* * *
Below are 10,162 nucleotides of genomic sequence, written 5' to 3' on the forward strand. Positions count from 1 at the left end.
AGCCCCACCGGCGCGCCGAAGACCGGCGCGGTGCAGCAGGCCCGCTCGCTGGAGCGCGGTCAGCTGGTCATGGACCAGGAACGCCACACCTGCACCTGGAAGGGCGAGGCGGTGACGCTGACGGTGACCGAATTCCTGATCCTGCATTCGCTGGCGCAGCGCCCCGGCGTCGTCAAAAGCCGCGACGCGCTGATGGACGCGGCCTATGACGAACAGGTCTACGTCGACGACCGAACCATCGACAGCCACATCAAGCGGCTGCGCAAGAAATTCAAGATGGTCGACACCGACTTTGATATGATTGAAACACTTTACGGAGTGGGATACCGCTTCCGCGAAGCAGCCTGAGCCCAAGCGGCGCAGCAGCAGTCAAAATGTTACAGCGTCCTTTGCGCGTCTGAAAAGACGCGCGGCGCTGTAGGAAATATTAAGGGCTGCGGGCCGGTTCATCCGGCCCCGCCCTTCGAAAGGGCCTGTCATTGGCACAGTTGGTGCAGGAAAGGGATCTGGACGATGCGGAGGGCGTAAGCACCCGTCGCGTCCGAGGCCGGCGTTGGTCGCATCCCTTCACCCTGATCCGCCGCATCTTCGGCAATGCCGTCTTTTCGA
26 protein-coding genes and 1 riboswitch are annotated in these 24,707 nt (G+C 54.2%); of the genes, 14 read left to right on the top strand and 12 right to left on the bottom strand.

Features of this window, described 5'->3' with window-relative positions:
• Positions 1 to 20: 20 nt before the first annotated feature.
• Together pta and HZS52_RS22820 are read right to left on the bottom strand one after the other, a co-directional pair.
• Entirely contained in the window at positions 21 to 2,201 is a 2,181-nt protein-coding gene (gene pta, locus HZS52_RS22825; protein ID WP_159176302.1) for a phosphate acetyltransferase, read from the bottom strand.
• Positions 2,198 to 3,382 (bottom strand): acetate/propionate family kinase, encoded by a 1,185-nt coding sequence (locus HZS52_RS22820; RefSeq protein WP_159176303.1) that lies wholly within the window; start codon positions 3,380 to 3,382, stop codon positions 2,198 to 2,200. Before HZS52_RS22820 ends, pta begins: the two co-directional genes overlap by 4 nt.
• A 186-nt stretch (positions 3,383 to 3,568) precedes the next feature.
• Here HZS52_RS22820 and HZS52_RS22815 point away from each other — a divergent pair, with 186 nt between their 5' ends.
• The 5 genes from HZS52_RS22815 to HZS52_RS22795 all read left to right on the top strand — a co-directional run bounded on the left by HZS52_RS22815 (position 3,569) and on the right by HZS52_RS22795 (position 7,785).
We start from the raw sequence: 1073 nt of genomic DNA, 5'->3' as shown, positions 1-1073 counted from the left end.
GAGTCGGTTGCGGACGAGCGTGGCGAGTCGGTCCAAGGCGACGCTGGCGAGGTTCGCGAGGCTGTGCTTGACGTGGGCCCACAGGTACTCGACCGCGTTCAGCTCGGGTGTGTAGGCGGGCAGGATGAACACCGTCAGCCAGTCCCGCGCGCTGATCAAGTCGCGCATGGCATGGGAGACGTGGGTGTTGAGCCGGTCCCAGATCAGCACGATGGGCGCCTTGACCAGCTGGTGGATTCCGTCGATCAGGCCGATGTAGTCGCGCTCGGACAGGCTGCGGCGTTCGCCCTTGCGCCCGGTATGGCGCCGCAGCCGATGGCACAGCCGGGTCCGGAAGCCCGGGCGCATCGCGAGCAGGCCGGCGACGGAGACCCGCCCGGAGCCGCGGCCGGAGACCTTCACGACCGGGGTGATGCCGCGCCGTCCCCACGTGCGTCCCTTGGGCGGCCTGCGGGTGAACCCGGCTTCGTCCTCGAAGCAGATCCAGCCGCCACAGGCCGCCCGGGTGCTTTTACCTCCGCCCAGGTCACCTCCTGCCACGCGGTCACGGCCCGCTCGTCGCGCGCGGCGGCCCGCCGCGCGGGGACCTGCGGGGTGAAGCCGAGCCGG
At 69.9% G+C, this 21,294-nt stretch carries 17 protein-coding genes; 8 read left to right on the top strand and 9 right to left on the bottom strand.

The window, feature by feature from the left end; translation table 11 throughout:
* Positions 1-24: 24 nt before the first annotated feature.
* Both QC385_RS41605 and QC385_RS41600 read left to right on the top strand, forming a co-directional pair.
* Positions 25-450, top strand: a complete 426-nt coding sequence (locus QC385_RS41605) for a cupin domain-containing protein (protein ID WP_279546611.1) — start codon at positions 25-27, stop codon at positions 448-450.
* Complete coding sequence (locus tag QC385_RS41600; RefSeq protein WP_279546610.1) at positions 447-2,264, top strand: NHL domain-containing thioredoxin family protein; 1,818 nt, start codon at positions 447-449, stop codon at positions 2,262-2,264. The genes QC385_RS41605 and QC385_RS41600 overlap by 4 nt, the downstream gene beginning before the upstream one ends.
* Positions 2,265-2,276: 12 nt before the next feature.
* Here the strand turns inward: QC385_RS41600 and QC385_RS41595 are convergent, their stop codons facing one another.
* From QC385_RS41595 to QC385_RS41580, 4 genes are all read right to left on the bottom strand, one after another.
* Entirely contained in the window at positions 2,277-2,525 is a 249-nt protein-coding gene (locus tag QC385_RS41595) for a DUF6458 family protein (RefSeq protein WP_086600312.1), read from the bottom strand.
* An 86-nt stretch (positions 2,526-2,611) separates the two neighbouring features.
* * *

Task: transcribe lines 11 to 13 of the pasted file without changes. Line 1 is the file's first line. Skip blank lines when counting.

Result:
• The 5 genes from HZS52_RS22815 to HZS52_RS22795 all read left to right on the top strand — a co-directional run bounded on the left by HZS52_RS22815 (position 3,569) and on the right by HZS52_RS22795 (position 7,785).
We start from the raw sequence: 1073 nt of genomic DNA, 5'->3' as shown, positions 1-1073 counted from the left end.
GAGTCGGTTGCGGACGAGCGTGGCGAGTCGGTCCAAGGCGACGCTGGCGAGGTTCGCGAGGCTGTGCTTGACGTGGGCCCACAGGTACTCGACCGCGTTCAGCTCGGGTGTGTAGGCGGGCAGGATGAACACCGTCAGCCAGTCCCGCGCGCTGATCAAGTCGCGCATGGCATGGGAGACGTGGGTGTTGAGCCGGTCCCAGATCAGCACGATGGGCGCCTTGACCAGCTGGTGGATTCCGTCGATCAGGCCGATGTAGTCGCGCTCGGACAGGCTGCGGCGTTCGCCCTTGCGCCCGGTATGGCGCCGCAGCCGATGGCACAGCCGGGTCCGGAAGCCCGGGCGCATCGCGAGCAGGCCGGCGACGGAGACCCGCCCGGAGCCGCGGCCGGAGACCTTCACGACCGGGGTGATGCCGCGCCGTCCCCACGTGCGTCCCTTGGGCGGCCTGCGGGTGAACCCGGCTTCGTCCTCGAAGCAGATCCAGCCGCCACAGGCCGCCCGGGTGCTTTTACCTCCGCCCAGGTCACCTCCTGCCACGCGGTCACGGCCCGCTCGTCGCGCGCGGCGGCCCGCCGCGCGGGGACCTGCGGGGTGAAGCCGAGCCGG